FAQ: Should I Take Private Dance Lessons or Group Classes?
There are plenty of Frequently Asked Questions (FAQ’s) about dance lessons, and the private lesson or group class question is certainly one for the ages.
If you were choosing strictly between private lessons or group classes, then private lessons will always create the most effective learning experience, and at a much faster rate. While private lessons in any activity, including ballroom dancing, will have a higher price tag than group classes, the pace and the quality make private lessons the recommended option.
Verdict: If choosing one, go with private lessons
The Ideal Solution: Don’t Choose One
Ideally, utilizing private lessons and group classes gives the learning process an added dimension, with one benefiting the other. Similar to how a driving range would help a golfer execute information gathered in a private lesson, or how behind the wheel training complements Driver’s Education in a group classroom environment.
Verdict: Instead of privates or groups, think privates and groups.
Going Further: Private Lessons
- Private lessons allow the student to work one on one with a teacher
- The learning is more rapid in a one on one setting because the content is specific to the individual.
- Questions, difficulty, or any other problems can be fixed immediately in a private lesson.
- Private lessons are scheduled based on the student’s schedule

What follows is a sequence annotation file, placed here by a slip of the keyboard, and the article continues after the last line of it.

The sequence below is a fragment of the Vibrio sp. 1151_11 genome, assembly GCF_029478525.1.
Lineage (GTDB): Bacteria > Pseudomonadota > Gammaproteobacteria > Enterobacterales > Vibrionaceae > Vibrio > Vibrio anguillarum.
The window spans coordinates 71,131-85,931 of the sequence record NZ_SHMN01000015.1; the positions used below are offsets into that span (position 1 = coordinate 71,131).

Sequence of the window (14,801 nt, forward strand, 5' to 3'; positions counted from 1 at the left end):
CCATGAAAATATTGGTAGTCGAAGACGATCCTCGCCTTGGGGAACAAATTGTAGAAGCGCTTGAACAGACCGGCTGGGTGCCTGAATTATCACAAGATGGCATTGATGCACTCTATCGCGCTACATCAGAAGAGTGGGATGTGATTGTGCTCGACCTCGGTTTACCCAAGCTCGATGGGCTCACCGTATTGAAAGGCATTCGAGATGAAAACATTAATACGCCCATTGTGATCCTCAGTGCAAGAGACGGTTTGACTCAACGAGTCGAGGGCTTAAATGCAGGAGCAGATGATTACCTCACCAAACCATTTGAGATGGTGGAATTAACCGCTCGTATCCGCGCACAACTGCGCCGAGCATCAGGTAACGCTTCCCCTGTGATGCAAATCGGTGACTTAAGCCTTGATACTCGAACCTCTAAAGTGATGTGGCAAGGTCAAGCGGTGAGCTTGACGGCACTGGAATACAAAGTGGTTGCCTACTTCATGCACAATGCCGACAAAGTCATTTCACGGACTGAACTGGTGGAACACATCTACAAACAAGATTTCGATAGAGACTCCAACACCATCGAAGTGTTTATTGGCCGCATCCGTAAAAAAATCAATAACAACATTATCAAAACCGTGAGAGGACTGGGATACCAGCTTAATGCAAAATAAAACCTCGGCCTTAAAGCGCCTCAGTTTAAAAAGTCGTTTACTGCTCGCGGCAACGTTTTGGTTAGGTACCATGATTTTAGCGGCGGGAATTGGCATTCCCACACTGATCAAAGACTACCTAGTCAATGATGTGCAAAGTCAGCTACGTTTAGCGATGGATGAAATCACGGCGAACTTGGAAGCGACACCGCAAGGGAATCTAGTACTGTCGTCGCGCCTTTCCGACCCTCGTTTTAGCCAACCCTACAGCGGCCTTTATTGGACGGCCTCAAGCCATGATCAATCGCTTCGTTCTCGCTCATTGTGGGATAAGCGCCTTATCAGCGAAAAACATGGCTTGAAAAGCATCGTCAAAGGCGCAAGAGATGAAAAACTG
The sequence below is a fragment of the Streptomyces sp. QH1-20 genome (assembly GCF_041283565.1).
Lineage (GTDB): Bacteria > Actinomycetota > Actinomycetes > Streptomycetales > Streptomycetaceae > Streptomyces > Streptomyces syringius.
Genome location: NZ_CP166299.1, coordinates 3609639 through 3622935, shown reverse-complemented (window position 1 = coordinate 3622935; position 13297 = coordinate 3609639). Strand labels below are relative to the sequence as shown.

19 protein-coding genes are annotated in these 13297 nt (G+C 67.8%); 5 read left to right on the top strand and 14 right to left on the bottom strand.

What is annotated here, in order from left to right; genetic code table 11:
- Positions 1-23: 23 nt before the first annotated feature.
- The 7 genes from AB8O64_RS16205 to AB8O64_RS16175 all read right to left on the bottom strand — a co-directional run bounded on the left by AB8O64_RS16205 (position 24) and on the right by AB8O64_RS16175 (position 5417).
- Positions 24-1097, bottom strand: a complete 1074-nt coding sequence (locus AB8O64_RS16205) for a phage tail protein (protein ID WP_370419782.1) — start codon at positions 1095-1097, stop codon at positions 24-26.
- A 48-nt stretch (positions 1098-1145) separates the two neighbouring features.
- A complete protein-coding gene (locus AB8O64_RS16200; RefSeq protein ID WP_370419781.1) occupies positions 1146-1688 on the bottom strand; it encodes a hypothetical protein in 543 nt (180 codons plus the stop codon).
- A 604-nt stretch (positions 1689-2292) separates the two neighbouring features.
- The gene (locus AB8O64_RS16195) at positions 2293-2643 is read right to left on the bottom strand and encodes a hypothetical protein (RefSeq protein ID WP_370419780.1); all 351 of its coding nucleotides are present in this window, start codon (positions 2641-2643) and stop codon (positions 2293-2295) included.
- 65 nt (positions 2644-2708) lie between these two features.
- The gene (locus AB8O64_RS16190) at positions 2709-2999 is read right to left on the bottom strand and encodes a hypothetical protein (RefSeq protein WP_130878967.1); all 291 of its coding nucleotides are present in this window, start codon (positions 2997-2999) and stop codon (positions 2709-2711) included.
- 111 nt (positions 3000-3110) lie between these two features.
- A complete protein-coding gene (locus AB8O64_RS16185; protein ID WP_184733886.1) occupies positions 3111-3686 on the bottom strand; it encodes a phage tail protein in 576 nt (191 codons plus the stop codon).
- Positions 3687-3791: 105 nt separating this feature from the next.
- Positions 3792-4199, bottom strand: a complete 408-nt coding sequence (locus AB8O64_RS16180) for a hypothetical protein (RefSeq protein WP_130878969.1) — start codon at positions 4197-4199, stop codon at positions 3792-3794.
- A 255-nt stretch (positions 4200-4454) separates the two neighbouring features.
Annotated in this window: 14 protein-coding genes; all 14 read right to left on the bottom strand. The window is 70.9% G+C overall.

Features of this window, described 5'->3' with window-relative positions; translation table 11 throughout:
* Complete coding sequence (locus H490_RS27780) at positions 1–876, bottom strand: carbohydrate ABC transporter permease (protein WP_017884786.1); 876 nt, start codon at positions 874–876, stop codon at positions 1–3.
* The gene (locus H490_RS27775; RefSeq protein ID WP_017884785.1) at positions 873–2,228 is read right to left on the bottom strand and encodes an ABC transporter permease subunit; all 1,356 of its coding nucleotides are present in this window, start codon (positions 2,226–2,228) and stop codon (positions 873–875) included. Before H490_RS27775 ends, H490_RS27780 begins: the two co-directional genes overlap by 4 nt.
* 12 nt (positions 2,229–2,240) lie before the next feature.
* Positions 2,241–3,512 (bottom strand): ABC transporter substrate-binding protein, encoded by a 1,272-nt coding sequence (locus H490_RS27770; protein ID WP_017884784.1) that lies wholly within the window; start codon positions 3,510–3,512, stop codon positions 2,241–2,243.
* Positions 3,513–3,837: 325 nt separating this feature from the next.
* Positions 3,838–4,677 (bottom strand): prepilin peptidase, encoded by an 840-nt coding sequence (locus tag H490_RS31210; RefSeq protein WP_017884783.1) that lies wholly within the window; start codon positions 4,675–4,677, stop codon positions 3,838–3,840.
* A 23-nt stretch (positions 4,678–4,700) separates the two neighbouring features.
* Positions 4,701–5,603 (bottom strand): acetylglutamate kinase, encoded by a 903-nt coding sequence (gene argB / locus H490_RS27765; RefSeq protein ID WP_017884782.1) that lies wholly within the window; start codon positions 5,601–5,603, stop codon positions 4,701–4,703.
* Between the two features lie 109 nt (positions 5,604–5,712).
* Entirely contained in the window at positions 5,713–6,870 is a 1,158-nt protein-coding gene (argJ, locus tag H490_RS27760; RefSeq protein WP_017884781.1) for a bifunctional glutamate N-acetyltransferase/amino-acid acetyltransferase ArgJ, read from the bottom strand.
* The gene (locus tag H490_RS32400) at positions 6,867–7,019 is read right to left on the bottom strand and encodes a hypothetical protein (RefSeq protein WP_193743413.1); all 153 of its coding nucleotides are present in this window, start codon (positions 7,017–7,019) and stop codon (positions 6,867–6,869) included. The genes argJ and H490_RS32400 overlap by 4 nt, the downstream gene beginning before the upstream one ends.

- Private lessons in any hobby are more expensive, including dancing.
Going Further: Group Classes
- Group Classes add context and repetition to a specific dance or skill
- Group Classes are scheduled at set times throughout the week
- Group Classes have more students than teachers
- Group Classes are less costly than private lessons
- Group Classes work at the pace of the collection of people as a whole, not by the individual
Having a System Helps
Arthur Murray built his dance program around three activities to help trigger a student’s learning: The Private Lesson, the Group Lesson, and the Practice Party. These three activities are known as an Arthur Murray “Unit”, or the Arthur Murray Unit System.
The idea is similar to learning to drive, golf, or taking a Biology class. Learning to dance in different environments enables a student to learn in a variety of ways.
The Private Lesson develops the skill. The Group Class adds repetition and context. The Practice Party builds practical application, and gives the student and teacher real time feedback for how things are developing.
Working with all three of these activities on a regular basis is what has made the Arthur Murray curriculum so effective with students of all levels since 1912.